I'm warnin ya/
Style waits for no bitch – Kimberly Jones
Last night I was coming out of Whole Foods, stocked with beer and fish, and ran into a reader and friend of this site, and his wife. We all shot the shop shit for a while as a nice Austin day dwindled into nighttime tv all over the hillsides and through every home and street of the burbs. And this reader warned me against featuring posts with the redoubtable Wundt, since you could stick a warning on such posts – terminal boredom ahead.
But I defended myself and did my rap about the abuse of happiness essay that is growing in my head. And I figure I should get that rap down, cause, as Lil Kim says, I don’t want a flaw in my flow.
The rap goes something like this. Before the early modern period, the aspirational structure for most people had to do not with acquiring goods or changing positions, but with growing older. That structure for the feudal world developed complex roles, or what I’d call myths, appropriate to that aging process. Accordingly, the social sense of the passions was tied to the possibilities presented by this age specific, gender specific, position specific world. But in the early modern period, that aspirational structure began to come apart as the feudal system began to come apart. That you could aspire to rise or to change your position created an aspirational drift, so to speak. It was no longer the case that one or one’s family would remain in a natural position – and after the terrible famines that struck in the middle of the eighteenth century, it even became the case that people on the bottom (save for the Irish) in the developed countries would probably not starve. As the old structures became unstuck, one sees two synchronic effects: on the one hand, the old notions about the passions give way to a new way of thinking about feelings. The importance I’m giving to volupte in the seventeenth century is that it operated as an entering wedge to de-structure the ways in which the passions were socially experienced – which means socially controlled, socially interpreted, socially ordered. At the same time, the roles or mythical figures of aging were shaken up. One of the oddly unstudied effects of the creation of a manufacturing and marketing system – a production system that underlies our economies today, and underlay all developed economies, communist or capitalist, in the twentieth century – is that the older forms of age segmentation, that is, the making sense of youth, of the middle of life, of old age, according to an agreed set of tropes, roles and stories began to dissolve. This dissolution speeded up after 1870 – that is, with the beginning of the consumer culture phase of capitalism.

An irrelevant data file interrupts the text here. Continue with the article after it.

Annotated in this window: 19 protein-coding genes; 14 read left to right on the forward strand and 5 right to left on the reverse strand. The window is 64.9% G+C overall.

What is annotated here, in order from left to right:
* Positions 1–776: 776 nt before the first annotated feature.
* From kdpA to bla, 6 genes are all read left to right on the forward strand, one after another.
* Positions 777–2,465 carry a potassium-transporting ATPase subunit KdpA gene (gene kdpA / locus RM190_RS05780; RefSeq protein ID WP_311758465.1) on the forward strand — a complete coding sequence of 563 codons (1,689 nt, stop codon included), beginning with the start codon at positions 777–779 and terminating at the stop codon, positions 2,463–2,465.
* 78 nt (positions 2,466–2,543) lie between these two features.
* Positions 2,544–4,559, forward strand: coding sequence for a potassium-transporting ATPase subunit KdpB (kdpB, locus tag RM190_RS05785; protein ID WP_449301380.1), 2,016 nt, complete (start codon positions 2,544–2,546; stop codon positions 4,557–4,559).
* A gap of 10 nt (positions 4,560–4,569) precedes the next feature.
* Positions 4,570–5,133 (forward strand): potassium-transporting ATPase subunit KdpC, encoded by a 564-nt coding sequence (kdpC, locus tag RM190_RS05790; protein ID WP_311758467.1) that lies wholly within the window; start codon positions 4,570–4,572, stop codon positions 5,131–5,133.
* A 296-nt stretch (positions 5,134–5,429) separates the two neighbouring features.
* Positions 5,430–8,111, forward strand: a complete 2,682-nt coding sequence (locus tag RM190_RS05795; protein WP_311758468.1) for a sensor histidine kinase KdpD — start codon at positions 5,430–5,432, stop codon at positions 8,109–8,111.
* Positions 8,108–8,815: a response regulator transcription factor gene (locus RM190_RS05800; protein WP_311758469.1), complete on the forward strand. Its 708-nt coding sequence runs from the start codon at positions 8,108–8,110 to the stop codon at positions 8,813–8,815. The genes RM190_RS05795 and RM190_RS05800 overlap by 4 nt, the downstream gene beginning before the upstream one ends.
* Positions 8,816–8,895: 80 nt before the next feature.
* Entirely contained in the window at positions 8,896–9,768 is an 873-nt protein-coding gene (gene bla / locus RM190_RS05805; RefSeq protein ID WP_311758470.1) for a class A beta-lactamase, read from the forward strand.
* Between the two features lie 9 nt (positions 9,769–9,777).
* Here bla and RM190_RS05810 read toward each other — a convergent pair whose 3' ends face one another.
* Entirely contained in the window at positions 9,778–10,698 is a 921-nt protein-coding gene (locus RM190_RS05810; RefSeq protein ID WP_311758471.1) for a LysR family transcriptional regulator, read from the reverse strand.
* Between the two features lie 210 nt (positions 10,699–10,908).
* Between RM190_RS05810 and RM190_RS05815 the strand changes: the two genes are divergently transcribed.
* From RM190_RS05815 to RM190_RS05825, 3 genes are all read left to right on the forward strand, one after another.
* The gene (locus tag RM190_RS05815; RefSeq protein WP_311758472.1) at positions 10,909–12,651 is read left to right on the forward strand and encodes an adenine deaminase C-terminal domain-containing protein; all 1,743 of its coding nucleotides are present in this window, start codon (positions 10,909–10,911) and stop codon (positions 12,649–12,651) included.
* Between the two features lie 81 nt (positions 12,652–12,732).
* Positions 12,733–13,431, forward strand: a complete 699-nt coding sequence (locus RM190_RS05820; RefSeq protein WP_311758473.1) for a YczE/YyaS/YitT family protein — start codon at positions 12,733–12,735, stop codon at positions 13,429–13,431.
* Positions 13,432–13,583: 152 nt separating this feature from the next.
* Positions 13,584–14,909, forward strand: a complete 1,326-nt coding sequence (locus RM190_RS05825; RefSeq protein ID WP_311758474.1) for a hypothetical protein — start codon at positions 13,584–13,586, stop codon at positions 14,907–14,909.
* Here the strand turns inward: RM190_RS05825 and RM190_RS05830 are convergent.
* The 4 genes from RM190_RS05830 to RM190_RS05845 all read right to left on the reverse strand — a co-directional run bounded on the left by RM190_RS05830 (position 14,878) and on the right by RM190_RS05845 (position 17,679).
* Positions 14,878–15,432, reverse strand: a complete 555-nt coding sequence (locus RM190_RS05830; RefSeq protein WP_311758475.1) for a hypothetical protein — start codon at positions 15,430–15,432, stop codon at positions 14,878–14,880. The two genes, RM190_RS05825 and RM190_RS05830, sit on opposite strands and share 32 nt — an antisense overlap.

So, what I am doing is trying to describe dimensions of a multi-dimensional event – in particular, the symbiosis between two things: the making of happiness into a keystone emotion, a norm, and the making of youth into a keystone age segment, into a secular virtue along almost the entire length of the lifespan. Very odd things.
Looking at how the vocabulary of negative and positive emotions emerged from psychology to pursue an astonishing career in folk psychology is simply one entrance to this Castle.